Taxi passengers ‘should not fear for their safety’
Last week a Newport taxi driver was jailed for 12 years after preying on two vulnerable female passengers.
NATALIE CROCKETT, MICHAEL YONG and AILSA CHALK talked to Gwent taxi firms and police about how to stay safe when using taxis alone.
Iqbal, 42, of Alice Street, wept in the dock as he was jailed for 12 years at Cardiff Crown Court by Judge David Wynn Morgan.
Judge Morgan said Iqbal, a licensed taxi driver in the city, abused the trust women place in taxi drivers “for the satisfaction of your sexual gratification”.
Following the sentencing, both of Iqbal’s victims said they were glad the case was over, but wanted to issue a warning to other women not to get into cabs on their own.
Newport Council’s outgoing community safety cabinet member William Routley said the council did background checks on all potential taxi drivers before issuing them licences.
He said: “We have a very good organisation in Newport taxi association and many good independent taxi operators. Look for the signs outside the cab for a licence. Use a regulated taxi firm, and use a licensed hackney cab.
Only use cabs which you can see clearly the Newport city logo on them, which they can understand and recognise.
“There are many ways to stay safe. If you can, travel in pairs.
Newport is not an unsafe place to be and taxis are still the safest way to travel here.
Andrew Barley, operations manager at Dragon Taxis in Newport, said the trade was united in its disbelief and anger at Iqbal’s actions, which had tainted a service the public rely on 24 hours a day, 365 days of the year.
He said the firm had been inundated with calls from regular customers who travel alone at night, worried that drivers were free to do as they please when they pick them up. Mr Barley said: “I would say that the vast majority of taxi drivers are good, honest people who want nothing more than to earn a living.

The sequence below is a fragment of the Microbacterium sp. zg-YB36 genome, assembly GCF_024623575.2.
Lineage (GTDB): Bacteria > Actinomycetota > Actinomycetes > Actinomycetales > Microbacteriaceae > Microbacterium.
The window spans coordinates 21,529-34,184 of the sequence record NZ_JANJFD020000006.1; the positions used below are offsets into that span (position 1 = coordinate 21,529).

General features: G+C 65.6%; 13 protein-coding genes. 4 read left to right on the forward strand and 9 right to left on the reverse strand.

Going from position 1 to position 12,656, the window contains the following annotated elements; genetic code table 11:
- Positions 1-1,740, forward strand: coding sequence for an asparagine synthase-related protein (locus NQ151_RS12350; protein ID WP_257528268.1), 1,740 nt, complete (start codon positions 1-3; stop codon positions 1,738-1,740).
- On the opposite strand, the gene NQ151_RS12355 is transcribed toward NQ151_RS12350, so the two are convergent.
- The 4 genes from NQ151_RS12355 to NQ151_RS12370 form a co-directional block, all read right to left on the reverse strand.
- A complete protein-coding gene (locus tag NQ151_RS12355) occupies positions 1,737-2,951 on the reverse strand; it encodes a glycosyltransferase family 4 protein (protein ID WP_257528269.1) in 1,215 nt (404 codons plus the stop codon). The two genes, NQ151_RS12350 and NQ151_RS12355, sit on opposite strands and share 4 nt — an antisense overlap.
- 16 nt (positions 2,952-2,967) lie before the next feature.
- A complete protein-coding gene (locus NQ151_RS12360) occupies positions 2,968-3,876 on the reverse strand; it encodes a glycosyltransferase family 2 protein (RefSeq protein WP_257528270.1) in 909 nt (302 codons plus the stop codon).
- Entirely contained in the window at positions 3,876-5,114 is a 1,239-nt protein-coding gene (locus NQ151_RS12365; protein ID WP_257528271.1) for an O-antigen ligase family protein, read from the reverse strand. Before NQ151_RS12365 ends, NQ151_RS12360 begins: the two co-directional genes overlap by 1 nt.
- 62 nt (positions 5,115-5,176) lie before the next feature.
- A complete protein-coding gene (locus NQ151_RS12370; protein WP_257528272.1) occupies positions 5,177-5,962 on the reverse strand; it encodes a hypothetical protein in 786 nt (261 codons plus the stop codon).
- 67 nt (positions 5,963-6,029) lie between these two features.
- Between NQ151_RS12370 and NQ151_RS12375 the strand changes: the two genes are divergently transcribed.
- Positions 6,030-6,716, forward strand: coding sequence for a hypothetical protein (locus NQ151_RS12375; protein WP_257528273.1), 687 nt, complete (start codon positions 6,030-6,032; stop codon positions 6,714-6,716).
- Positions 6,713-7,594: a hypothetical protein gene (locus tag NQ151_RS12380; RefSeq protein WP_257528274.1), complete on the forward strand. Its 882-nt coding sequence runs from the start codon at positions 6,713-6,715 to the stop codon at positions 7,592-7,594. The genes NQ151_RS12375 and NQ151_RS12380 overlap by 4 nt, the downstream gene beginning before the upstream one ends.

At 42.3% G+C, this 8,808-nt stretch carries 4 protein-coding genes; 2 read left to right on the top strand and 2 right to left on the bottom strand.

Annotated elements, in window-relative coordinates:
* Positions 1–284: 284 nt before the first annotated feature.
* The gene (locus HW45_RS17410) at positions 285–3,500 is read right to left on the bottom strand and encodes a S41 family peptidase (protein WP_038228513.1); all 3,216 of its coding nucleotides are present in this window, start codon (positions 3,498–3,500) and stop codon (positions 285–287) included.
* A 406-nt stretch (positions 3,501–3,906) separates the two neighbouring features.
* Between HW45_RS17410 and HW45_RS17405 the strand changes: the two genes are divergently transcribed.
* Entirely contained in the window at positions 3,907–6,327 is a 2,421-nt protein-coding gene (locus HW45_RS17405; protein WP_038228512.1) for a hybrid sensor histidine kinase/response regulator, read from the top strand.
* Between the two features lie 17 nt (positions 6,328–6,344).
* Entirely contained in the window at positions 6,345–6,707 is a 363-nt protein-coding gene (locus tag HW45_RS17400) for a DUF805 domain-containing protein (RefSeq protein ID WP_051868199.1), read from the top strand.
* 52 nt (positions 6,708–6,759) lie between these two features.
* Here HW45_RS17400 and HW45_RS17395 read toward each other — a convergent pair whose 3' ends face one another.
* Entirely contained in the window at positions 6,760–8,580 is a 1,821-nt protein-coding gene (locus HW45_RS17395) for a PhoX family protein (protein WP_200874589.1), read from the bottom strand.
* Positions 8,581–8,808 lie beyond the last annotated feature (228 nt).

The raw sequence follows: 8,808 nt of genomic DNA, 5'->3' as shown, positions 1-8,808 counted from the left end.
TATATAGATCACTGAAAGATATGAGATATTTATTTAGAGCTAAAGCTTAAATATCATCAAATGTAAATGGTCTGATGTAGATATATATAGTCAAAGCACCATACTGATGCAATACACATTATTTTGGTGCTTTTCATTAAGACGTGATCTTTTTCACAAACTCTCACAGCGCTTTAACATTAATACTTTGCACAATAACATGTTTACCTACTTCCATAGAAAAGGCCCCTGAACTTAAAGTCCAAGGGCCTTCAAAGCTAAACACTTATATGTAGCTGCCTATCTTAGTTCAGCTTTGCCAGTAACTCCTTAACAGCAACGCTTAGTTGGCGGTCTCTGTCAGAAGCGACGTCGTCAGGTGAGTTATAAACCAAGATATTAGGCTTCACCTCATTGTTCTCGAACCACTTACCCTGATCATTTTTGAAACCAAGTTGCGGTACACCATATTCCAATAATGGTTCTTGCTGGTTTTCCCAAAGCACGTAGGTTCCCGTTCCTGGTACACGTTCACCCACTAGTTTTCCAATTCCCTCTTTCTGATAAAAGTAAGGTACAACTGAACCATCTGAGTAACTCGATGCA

“The people of Newport and Gwent should not be afraid to get a taxi, but should choose one of the reputable companies and prebook to guarantee that they are getting a service they can rely on and trust.”
Lionel Morris, chairman of Newport Taxi Drivers Association, said the case had damaged the reputation of taxi drivers. He said: “This should not stop people taking taxis. It might plant in their minds the possibility of this happening again, and they have a right to think that way. Newport, in general, is very safe. It has been years since something like this happened. I certainly cannot remember this in my time here.”
Malik Haseeb Ahsan, association secretary of Newport Taxi Drivers Association, said: “I am so ashamed of his (Iqbal’s) actions. As a taxi driver you don’t feel comfortable about it. It could happen anywhere to anyone, and it has damaged our industry.
People still need to use taxis though, but it will affect our business.”
Darren Anderson, manager of ABC taxis, said: “We have two female drivers in fleet. We normally get about five to six requests a month for them, if they personally request for them.
We’ve had no trouble from our drivers. If we have any suspicions with them, they will not be here, they would be out the door. We’re also licensed by the council.”
Alan Lakey, 58, owner of Dial-acar taxis, said: “Every taxi driver is police checked, and if they are doing schools, they have to do an enhanced police check. I think they should all be enhanced checked.
“Usually the drivers we employ are people who we know or somebody else knows. The police are very thorough with their background checks.”
Rachel Kent, 42, proprietor of City Lion taxis, said: “Quite a few women are more cautious now to make sure they are with somebody or get a taxi from a proper operator.
“We do background checks on our drivers, and most of our drivers have been with the company for quite a few years.”